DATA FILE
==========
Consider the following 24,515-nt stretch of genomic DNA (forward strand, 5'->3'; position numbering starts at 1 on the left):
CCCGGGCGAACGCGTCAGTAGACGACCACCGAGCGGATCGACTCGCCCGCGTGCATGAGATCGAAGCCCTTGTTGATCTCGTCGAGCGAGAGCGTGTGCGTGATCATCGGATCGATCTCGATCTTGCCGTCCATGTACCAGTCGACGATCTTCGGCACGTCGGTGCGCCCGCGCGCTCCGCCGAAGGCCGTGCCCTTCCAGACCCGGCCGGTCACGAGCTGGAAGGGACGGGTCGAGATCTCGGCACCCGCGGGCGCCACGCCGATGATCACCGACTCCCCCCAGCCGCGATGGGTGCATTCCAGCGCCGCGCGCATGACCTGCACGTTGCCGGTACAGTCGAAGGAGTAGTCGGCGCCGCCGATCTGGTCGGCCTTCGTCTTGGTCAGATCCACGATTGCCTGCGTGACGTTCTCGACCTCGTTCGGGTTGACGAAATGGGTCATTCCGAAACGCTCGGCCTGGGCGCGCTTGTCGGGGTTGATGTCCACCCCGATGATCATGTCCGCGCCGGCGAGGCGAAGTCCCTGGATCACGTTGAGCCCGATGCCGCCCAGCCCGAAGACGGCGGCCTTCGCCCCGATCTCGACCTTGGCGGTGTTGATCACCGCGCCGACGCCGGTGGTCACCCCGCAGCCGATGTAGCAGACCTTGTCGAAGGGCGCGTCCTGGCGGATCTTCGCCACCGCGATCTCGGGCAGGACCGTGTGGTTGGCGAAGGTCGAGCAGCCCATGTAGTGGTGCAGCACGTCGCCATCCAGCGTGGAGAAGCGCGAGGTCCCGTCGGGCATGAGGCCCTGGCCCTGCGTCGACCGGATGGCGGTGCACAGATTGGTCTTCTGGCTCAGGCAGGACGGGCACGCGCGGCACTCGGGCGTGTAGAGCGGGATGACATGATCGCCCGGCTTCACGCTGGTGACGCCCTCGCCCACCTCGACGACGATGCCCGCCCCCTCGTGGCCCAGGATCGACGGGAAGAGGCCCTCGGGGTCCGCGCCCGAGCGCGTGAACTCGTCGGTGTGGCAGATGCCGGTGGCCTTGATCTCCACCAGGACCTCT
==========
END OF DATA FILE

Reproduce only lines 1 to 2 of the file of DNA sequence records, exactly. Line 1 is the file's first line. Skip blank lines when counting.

Consider the following 24,515-nt stretch of genomic DNA (forward strand, 5'->3'; position numbering starts at 1 on the left):
CCCGGGCGAACGCGTCAGTAGACGACCACCGAGCGGATCGACTCGCCCGCGTGCATGAGATCGAAGCCCTTGTTGATCTCGTCGAGCGAGAGCGTGTGCGTGATCATCGGATCGATCTCGATCTTGCCGTCCATGTACCAGTCGACGATCTTCGGCACGTCGGTGCGCCCGCGCGCTCCGCCGAAGGCCGTGCCCTTCCAGACCCGGCCGGTCACGAGCTGGAAGGGACGGGTCGAGATCTCGGCACCCGCGGGCGCCACGCCGATGATCACCGACTCCCCCCAGCCGCGATGGGTGCATTCCAGCGCCGCGCGCATGACCTGCACGTTGCCGGTACAGTCGAAGGAGTAGTCGGCGCCGCCGATCTGGTCGGCCTTCGTCTTGGTCAGATCCACGATTGCCTGCGTGACGTTCTCGACCTCGTTCGGGTTGACGAAATGGGTCATTCCGAAACGCTCGGCCTGGGCGCGCTTGTCGGGGTTGATGTCCACCCCGATGATCATGTCCGCGCCGGCGAGGCGAAGTCCCTGGATCACGTTGAGCCCGATGCCGCCCAGCCCGAAGACGGCGGCCTTCGCCCCGATCTCGACCTTGGCGGTGTTGATCACCGCGCCGACGCCGGTGGTCACCCCGCAGCCGATGTAGCAGACCTTGTCGAAGGGCGCGTCCTGGCGGATCTTCGCCACCGCGATCTCGGGCAGGACCGTGTGGTTGGCGAAGGTCGAGCAGCCCATGTAGTGGTGCAGCACGTCGCCATCCAGCGTGGAGAAGCGCGAGGTCCCGTCGGGCATGAGGCCCTGGCCCTGCGTCGACCGGATGGCGGTGCACAGATTGGTCTTCTGGCTCAGGCAGGACGGGCACGCGCGGCACTCGGGCGTGTAGAGCGGGATGACATGATCGCCCGGCTTCACGCTGGTGACGCCCTCGCCCACCTCGACGACGATGCCCGCCCCCTCGTGGCCCAGGATCGACGGGAAGAGGCCCTCGGGGTCCGCGCCCGAGCGCGTGAACTCGTCGGTGTGGCAGATGCCGGTGGCCTTGATCTCCACCAGGACCTCT